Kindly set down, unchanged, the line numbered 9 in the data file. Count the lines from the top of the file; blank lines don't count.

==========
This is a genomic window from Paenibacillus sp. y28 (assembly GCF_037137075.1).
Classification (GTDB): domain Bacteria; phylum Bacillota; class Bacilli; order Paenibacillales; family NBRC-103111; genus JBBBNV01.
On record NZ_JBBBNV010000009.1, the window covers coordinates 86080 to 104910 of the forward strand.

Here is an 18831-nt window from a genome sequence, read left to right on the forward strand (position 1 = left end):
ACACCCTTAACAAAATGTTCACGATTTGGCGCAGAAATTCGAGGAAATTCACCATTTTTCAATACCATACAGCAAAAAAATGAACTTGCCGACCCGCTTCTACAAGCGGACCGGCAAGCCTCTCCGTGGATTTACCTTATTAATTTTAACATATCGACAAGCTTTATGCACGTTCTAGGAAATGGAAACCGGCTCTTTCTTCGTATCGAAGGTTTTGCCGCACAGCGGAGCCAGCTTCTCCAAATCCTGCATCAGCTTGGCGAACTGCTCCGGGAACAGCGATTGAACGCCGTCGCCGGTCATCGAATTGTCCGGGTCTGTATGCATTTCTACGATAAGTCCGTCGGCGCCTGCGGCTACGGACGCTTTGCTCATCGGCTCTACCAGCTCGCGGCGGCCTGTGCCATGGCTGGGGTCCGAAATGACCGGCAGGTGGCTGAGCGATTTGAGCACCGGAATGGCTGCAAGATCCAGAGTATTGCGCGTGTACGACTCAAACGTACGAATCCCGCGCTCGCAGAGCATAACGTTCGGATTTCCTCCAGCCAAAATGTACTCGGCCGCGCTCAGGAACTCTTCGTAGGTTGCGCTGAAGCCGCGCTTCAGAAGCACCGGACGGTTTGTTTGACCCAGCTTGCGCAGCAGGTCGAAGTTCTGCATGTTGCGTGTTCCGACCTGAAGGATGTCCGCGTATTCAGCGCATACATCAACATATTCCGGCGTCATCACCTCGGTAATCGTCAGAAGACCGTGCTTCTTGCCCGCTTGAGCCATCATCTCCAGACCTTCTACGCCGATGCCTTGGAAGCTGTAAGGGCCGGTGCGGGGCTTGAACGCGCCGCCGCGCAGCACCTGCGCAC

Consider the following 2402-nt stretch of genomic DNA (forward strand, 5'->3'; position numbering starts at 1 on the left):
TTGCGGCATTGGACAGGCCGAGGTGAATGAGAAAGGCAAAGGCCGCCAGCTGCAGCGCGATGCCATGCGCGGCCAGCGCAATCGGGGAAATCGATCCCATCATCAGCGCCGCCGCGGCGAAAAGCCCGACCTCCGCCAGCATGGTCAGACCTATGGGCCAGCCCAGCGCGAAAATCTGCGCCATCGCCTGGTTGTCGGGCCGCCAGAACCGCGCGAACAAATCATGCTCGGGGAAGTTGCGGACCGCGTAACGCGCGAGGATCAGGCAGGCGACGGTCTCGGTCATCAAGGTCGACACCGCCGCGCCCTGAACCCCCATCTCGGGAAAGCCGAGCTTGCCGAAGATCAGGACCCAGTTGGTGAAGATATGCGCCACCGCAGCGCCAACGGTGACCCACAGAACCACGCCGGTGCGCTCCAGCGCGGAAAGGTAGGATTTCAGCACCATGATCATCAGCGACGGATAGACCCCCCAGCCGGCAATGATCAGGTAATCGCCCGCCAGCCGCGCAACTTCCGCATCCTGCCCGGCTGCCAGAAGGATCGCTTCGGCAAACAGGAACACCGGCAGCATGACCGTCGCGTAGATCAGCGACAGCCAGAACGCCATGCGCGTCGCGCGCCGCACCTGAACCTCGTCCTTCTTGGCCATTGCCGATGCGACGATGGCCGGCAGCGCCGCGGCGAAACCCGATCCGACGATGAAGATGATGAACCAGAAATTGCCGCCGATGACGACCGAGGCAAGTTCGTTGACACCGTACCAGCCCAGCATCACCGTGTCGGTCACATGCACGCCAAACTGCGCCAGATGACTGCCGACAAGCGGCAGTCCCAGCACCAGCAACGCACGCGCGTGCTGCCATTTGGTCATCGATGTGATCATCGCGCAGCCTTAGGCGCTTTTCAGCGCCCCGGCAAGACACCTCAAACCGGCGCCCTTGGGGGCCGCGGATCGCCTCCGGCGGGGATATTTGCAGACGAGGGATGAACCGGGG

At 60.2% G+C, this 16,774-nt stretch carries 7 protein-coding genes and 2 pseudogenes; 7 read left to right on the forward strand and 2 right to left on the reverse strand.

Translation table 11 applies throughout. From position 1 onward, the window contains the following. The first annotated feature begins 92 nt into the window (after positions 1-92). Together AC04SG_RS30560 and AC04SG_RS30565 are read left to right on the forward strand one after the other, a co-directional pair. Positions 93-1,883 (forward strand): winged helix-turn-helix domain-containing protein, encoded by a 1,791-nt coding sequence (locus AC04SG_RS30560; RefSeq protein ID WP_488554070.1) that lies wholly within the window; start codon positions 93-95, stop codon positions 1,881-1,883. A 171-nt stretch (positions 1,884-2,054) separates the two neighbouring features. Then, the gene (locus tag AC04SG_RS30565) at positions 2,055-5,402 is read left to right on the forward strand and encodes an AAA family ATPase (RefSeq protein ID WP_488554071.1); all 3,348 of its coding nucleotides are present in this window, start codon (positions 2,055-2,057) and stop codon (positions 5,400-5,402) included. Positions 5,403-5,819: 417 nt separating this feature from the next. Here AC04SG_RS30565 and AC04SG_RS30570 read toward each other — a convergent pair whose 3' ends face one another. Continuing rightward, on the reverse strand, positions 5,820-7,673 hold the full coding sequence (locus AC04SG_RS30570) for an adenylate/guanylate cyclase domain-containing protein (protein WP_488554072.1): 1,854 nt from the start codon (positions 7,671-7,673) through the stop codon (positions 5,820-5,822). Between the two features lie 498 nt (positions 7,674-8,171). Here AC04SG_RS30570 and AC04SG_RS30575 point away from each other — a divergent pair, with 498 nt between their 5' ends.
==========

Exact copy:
Translation table 11 applies throughout. From position 1 onward, the window contains the following. The first annotated feature begins 92 nt into the window (after positions 1-92). Together AC04SG_RS30560 and AC04SG_RS30565 are read left to right on the forward strand one after the other, a co-directional pair. Positions 93-1,883 (forward strand): winged helix-turn-helix domain-containing protein, encoded by a 1,791-nt coding sequence (locus AC04SG_RS30560; RefSeq protein ID WP_488554070.1) that lies wholly within the window; start codon positions 93-95, stop codon positions 1,881-1,883. A 171-nt stretch (positions 1,884-2,054) separates the two neighbouring features. Then, the gene (locus tag AC04SG_RS30565) at positions 2,055-5,402 is read left to right on the forward strand and encodes an AAA family ATPase (RefSeq protein ID WP_488554071.1); all 3,348 of its coding nucleotides are present in this window, start codon (positions 2,055-2,057) and stop codon (positions 5,400-5,402) included. Positions 5,403-5,819: 417 nt separating this feature from the next. Here AC04SG_RS30565 and AC04SG_RS30570 read toward each other — a convergent pair whose 3' ends face one another. Continuing rightward, on the reverse strand, positions 5,820-7,673 hold the full coding sequence (locus AC04SG_RS30570) for an adenylate/guanylate cyclase domain-containing protein (protein WP_488554072.1): 1,854 nt from the start codon (positions 7,671-7,673) through the stop codon (positions 5,820-5,822). Between the two features lie 498 nt (positions 7,674-8,171). Here AC04SG_RS30570 and AC04SG_RS30575 point away from each other — a divergent pair, with 498 nt between their 5' ends.